Toyama Prefecture, home to the Tateyama mountain range and the Gokayama Historic Villages, is known for its seafood and stunning vistas. It is not known for traditional Japanese puppetry arts, nor is it exactly what you’d call a hub of English learning. Yet American puppeteer Jack Lee Randall has found a home in the Sea of Japan coastal town of Kurobe, reworking traditional Japanese tales into puppet theater for children while working on more sophisticated shows for adults.

Randall’s popularity in local schools has now spread, with frequent performances in the greater Tokyo area. But his choice to remain based in the countryside is deliberate.

“I want to show people that you don’t have to be in Tokyo to do something performance-based and artistic,” he says. “You can be here in the middle of nowhere. Instead of being in Tokyo and taking your art to the regional areas, you can live in an outlying area, develop your art and take it elsewhere nationwide. I’d like to prove that this model is feasible.”

Randall is proving it, one show at a time. He enjoys the slow-paced life, collaborating with traditional Japanese artists and bringing his work into local schools as a creative extension of English study. With recent shows retelling the Mongolian folk tale “Suho’s White Horse” in collaboration with Tatsuya Okabayashi, who plays a Mongolian stringed instrument called a batōkin, and an upcoming performance with biwa (Japanese lute) player Yoshiko Sakata in the planning stages, Randall is thankful for the many creative possibilities that keep coming his way.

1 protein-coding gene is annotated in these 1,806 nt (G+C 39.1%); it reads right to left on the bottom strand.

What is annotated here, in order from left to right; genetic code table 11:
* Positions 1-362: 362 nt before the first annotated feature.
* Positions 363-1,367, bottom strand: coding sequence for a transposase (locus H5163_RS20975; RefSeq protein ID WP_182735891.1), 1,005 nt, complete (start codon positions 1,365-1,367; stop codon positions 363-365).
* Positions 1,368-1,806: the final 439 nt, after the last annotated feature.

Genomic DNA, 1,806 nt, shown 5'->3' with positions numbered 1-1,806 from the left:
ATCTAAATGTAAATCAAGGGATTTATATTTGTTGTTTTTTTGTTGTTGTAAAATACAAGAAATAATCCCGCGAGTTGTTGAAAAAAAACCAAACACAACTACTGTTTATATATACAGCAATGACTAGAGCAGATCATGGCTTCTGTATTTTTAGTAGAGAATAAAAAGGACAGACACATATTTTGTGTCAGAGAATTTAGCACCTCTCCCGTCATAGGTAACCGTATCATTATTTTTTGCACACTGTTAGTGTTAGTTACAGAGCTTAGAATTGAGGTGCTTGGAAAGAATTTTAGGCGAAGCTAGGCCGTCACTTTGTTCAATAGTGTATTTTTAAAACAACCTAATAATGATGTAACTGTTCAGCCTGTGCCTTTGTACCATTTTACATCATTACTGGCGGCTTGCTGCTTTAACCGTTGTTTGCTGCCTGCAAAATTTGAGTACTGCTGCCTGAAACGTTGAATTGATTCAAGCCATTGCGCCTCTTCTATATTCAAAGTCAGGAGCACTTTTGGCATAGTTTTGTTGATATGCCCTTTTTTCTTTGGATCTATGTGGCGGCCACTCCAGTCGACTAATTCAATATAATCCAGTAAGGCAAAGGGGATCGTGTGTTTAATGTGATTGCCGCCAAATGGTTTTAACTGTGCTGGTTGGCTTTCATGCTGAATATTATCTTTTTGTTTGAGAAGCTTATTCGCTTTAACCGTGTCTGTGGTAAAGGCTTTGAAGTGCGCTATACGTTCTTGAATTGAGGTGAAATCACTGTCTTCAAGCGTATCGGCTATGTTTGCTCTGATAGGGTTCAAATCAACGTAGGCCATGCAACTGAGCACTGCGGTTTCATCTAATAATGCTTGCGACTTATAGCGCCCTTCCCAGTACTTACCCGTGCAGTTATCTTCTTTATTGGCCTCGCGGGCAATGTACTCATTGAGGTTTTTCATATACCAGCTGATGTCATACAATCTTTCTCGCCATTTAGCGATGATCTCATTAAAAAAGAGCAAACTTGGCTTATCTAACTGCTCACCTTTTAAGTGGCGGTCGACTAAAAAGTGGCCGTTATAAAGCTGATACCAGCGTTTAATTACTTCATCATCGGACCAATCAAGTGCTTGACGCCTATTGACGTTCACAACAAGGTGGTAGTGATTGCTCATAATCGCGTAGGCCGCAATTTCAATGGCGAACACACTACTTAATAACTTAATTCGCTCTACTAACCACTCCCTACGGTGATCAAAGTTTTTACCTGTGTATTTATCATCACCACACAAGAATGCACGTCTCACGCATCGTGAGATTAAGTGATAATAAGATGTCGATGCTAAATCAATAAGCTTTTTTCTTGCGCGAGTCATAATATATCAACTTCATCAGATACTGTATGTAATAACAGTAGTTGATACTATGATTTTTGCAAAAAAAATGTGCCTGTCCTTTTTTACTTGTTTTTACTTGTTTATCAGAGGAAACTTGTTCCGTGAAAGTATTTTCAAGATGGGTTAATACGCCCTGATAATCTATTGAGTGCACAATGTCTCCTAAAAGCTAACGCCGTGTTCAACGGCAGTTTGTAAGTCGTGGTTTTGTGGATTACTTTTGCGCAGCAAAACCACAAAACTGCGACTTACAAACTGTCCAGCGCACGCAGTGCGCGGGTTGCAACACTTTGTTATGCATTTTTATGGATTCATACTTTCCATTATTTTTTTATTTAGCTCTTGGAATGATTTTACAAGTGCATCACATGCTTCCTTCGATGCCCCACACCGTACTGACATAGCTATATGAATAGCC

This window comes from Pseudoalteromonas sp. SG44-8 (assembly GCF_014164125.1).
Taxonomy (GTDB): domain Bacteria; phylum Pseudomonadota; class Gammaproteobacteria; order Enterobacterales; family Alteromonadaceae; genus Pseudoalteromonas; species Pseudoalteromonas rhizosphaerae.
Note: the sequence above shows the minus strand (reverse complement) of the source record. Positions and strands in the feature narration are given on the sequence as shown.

Randall’s career in puppetry started by chance, as he had no interest in puppets, teaching English or Japan while growing up in the suburbs of Atlanta, Georgia. At 18 years old, without a set plan for university, Randall decided to move to Atlanta proper and gain experience for a year before deciding on future plans.